What Do You Think?

  • How does Brave compare to other princess tales?
  • What other children's movies have challenged gender stereotypes?
  • What does a Biblical ideal for gender equality look like?


Comments (6)

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A very thought-provoking piece. I definitely agree that women shouldn’t have to become uber-masculine in order to count as heroes. (In my book, it was one of Tolkien’s great failings that the only women who leave their mark on Lord of the Rings’s plots were the shieldmaiden who passed herself off as a male knight, and Galadriel whose name literally means man-maiden.) While I’ve not seen “Brave,” everything I’ve read about Merida makes it sound like her story has an interesting comment to make on that whole tradition.

But I must say, I sometimes get a bit irritated with the assumption that there is such a thing as “femininity” that plays out the same for everyone concerned. Must swordsmanship and archery be any less central to what it means to be a good woman than sewing is? Speaking as the natural tomboy who never did master the “girly” skills I was supposed to care about, I don’t think that makes me any less a good woman. That said, I really do like the idea that for some girls those skills are needed and useful, they’re part of what it means to reflect God’s image in the world. (And I suspect, those “girly” skills fit naturally with some boys too.) It’s about using our gifts in a way that honors God and helps us participate in tikkun olam, not whether the way we use those gifts matches up with what people expect of men or women - and it sounds like Merida honors that truth. Good on her!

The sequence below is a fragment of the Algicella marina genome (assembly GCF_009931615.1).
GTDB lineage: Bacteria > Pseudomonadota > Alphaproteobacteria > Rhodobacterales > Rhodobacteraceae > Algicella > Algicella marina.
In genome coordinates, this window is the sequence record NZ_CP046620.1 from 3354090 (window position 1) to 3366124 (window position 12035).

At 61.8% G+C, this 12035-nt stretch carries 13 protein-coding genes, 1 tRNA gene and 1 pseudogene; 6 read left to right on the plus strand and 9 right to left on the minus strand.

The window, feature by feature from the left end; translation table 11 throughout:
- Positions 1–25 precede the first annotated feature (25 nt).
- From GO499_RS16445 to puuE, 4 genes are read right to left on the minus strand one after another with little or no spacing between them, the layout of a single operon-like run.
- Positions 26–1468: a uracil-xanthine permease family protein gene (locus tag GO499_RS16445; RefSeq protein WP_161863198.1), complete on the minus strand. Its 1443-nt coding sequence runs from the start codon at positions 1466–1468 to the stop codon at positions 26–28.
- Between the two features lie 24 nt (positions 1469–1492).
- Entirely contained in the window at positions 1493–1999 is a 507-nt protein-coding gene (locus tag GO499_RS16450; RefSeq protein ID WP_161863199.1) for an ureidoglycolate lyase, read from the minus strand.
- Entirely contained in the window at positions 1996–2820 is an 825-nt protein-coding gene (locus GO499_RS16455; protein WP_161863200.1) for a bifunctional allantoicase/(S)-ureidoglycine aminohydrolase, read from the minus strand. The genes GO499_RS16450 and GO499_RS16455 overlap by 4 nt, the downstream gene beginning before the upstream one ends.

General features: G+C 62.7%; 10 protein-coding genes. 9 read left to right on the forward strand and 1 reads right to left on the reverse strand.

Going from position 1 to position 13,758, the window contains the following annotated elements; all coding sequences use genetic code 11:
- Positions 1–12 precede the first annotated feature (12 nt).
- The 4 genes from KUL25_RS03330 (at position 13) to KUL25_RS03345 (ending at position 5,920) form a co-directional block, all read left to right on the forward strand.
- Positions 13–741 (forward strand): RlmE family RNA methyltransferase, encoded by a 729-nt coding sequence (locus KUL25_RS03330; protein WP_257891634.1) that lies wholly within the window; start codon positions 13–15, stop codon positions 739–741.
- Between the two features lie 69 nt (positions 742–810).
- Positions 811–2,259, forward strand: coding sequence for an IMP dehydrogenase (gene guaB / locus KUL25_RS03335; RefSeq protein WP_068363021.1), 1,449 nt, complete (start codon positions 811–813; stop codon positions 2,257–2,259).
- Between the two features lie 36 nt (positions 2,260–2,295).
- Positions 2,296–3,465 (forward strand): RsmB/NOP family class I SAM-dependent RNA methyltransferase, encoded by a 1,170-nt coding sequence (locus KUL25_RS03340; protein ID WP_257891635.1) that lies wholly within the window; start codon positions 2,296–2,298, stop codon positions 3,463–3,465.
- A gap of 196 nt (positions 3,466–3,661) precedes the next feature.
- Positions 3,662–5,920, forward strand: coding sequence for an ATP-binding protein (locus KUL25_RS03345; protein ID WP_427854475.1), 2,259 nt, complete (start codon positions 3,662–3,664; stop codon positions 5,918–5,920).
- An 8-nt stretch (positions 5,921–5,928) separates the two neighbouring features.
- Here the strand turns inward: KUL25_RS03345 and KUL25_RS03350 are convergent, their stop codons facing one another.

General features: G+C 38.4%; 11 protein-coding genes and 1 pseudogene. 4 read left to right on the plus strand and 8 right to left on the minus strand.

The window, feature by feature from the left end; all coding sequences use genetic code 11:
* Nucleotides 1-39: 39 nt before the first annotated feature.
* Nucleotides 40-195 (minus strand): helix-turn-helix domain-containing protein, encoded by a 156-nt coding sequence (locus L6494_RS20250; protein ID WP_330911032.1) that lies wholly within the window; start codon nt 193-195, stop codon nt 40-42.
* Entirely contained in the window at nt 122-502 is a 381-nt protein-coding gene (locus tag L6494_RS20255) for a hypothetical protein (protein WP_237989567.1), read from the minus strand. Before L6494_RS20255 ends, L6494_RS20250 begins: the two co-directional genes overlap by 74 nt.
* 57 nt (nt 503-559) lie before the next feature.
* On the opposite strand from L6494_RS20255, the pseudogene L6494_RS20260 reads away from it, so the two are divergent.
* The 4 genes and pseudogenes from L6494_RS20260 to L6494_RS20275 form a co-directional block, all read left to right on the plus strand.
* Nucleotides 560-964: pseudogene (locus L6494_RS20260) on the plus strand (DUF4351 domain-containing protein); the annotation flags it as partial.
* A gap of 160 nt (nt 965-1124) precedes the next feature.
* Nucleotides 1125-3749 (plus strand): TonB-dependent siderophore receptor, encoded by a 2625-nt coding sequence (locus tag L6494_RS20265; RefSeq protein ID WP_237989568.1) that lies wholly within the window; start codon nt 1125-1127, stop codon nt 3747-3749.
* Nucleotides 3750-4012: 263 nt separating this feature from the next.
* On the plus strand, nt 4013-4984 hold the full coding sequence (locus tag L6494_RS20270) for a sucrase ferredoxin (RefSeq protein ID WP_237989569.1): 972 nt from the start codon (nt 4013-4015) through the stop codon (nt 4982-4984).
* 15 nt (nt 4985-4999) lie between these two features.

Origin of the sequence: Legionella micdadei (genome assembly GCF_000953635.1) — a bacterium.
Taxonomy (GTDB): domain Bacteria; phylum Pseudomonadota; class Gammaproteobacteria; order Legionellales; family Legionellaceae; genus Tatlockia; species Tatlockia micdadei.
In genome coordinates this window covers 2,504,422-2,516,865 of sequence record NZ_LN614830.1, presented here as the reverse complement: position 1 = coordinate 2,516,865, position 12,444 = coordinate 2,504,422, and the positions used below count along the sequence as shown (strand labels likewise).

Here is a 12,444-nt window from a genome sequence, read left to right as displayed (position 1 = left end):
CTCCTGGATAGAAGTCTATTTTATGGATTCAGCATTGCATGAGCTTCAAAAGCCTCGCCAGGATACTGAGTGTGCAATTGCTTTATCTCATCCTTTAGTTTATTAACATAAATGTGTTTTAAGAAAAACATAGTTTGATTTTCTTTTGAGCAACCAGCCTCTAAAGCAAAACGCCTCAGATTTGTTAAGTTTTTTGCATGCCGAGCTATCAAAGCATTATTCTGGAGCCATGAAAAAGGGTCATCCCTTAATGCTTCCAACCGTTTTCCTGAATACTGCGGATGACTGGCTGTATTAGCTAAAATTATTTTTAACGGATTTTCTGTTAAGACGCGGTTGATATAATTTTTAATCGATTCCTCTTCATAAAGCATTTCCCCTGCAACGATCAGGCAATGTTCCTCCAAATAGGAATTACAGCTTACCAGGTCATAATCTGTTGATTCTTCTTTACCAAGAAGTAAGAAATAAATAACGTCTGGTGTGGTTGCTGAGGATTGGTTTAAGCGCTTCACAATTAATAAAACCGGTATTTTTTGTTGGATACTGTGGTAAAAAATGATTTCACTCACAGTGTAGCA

Thanks for the analysis, Josh. You are so right about the princess movies resonating throughout culture. I haven’t seen Brave yet (my all boy crew isn’t all that excited about it), but I’m glad for more heroines I can point to and say, “See, this is the type of woman you want to be worthy to marry.”

Belle is my favorite too, Josh. She’s a complex and multi-dimensional character for all the reasons you mention, in addition to her varied interactions with Gaston, her father, the castle servants and especially the Beast. And after all, it is her kiss that awakens the Beast back from the dead, not the other way around.